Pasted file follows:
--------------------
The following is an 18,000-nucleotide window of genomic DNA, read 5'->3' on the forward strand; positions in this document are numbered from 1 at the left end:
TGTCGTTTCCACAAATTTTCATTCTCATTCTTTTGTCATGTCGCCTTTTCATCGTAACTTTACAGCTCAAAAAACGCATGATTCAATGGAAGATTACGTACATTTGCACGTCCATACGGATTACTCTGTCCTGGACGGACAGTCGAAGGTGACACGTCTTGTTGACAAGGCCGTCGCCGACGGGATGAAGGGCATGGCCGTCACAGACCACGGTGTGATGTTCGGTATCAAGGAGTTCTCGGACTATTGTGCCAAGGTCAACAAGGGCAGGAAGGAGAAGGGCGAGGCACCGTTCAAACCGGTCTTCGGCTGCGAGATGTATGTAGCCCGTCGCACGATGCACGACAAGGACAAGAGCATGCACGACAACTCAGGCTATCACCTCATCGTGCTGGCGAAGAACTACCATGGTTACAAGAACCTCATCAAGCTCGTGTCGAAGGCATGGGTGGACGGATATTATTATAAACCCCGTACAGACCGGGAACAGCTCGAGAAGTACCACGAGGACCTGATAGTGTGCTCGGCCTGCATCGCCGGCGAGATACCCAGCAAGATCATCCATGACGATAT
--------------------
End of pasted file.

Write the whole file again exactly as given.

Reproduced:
The following is an 18,000-nucleotide window of genomic DNA, read 5'->3' on the forward strand; positions in this document are numbered from 1 at the left end:
TGTCGTTTCCACAAATTTTCATTCTCATTCTTTTGTCATGTCGCCTTTTCATCGTAACTTTACAGCTCAAAAAACGCATGATTCAATGGAAGATTACGTACATTTGCACGTCCATACGGATTACTCTGTCCTGGACGGACAGTCGAAGGTGACACGTCTTGTTGACAAGGCCGTCGCCGACGGGATGAAGGGCATGGCCGTCACAGACCACGGTGTGATGTTCGGTATCAAGGAGTTCTCGGACTATTGTGCCAAGGTCAACAAGGGCAGGAAGGAGAAGGGCGAGGCACCGTTCAAACCGGTCTTCGGCTGCGAGATGTATGTAGCCCGTCGCACGATGCACGACAAGGACAAGAGCATGCACGACAACTCAGGCTATCACCTCATCGTGCTGGCGAAGAACTACCATGGTTACAAGAACCTCATCAAGCTCGTGTCGAAGGCATGGGTGGACGGATATTATTATAAACCCCGTACAGACCGGGAACAGCTCGAGAAGTACCACGAGGACCTGATAGTGTGCTCGGCCTGCATCGCCGGCGAGATACCCAGCAAGATCATCCATGACGATAT